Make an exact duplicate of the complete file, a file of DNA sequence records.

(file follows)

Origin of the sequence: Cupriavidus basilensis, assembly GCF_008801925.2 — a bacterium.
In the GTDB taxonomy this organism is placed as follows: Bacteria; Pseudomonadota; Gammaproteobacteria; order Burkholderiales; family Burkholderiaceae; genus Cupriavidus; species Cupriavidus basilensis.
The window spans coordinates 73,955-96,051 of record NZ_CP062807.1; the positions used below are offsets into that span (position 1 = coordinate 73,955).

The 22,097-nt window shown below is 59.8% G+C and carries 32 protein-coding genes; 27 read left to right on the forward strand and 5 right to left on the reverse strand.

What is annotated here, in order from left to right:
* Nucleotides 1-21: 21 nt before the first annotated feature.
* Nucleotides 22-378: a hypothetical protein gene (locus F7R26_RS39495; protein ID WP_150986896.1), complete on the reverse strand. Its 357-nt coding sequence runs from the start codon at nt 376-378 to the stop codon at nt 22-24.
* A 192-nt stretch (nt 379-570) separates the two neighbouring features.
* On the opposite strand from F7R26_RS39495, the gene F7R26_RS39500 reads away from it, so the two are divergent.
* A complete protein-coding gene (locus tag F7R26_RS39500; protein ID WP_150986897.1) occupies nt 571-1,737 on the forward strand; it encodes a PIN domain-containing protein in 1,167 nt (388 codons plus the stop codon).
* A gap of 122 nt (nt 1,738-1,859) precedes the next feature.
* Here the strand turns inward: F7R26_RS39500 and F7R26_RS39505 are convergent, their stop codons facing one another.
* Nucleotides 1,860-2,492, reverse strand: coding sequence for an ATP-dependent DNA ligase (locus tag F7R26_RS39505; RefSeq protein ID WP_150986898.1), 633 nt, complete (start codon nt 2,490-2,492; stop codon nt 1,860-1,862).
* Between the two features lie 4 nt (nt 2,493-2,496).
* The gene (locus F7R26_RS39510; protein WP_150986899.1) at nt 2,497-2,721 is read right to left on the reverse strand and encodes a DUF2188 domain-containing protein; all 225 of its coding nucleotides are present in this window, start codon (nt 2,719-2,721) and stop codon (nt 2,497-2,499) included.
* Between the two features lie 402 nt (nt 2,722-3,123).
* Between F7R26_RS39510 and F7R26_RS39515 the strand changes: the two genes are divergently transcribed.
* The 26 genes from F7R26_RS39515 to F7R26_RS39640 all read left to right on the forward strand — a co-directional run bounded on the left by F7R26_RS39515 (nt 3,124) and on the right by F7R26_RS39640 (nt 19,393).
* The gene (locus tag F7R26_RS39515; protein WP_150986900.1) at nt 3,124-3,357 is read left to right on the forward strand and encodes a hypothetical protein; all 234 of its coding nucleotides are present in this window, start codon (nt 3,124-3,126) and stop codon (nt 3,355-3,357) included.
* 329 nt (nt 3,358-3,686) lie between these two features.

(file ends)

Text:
Origin of the sequence: Cupriavidus basilensis, assembly GCF_008801925.2 — a bacterium.
In the GTDB taxonomy this organism is placed as follows: Bacteria; Pseudomonadota; Gammaproteobacteria; order Burkholderiales; family Burkholderiaceae; genus Cupriavidus; species Cupriavidus basilensis.
The window spans coordinates 73,955-96,051 of record NZ_CP062807.1; the positions used below are offsets into that span (position 1 = coordinate 73,955).

The 22,097-nt window shown below is 59.8% G+C and carries 32 protein-coding genes; 27 read left to right on the forward strand and 5 right to left on the reverse strand.

What is annotated here, in order from left to right:
* Nucleotides 1-21: 21 nt before the first annotated feature.
* Nucleotides 22-378: a hypothetical protein gene (locus F7R26_RS39495; protein ID WP_150986896.1), complete on the reverse strand. Its 357-nt coding sequence runs from the start codon at nt 376-378 to the stop codon at nt 22-24.
* A 192-nt stretch (nt 379-570) separates the two neighbouring features.
* On the opposite strand from F7R26_RS39495, the gene F7R26_RS39500 reads away from it, so the two are divergent.
* A complete protein-coding gene (locus tag F7R26_RS39500; protein ID WP_150986897.1) occupies nt 571-1,737 on the forward strand; it encodes a PIN domain-containing protein in 1,167 nt (388 codons plus the stop codon).
* A gap of 122 nt (nt 1,738-1,859) precedes the next feature.
* Here the strand turns inward: F7R26_RS39500 and F7R26_RS39505 are convergent, their stop codons facing one another.
* Nucleotides 1,860-2,492, reverse strand: coding sequence for an ATP-dependent DNA ligase (locus tag F7R26_RS39505; RefSeq protein ID WP_150986898.1), 633 nt, complete (start codon nt 2,490-2,492; stop codon nt 1,860-1,862).
* Between the two features lie 4 nt (nt 2,493-2,496).
* The gene (locus F7R26_RS39510; protein WP_150986899.1) at nt 2,497-2,721 is read right to left on the reverse strand and encodes a DUF2188 domain-containing protein; all 225 of its coding nucleotides are present in this window, start codon (nt 2,719-2,721) and stop codon (nt 2,497-2,499) included.
* Between the two features lie 402 nt (nt 2,722-3,123).
* Between F7R26_RS39510 and F7R26_RS39515 the strand changes: the two genes are divergently transcribed.
* The 26 genes from F7R26_RS39515 to F7R26_RS39640 all read left to right on the forward strand — a co-directional run bounded on the left by F7R26_RS39515 (nt 3,124) and on the right by F7R26_RS39640 (nt 19,393).
* The gene (locus tag F7R26_RS39515; protein WP_150986900.1) at nt 3,124-3,357 is read left to right on the forward strand and encodes a hypothetical protein; all 234 of its coding nucleotides are present in this window, start codon (nt 3,124-3,126) and stop codon (nt 3,355-3,357) included.
* 329 nt (nt 3,358-3,686) lie between these two features.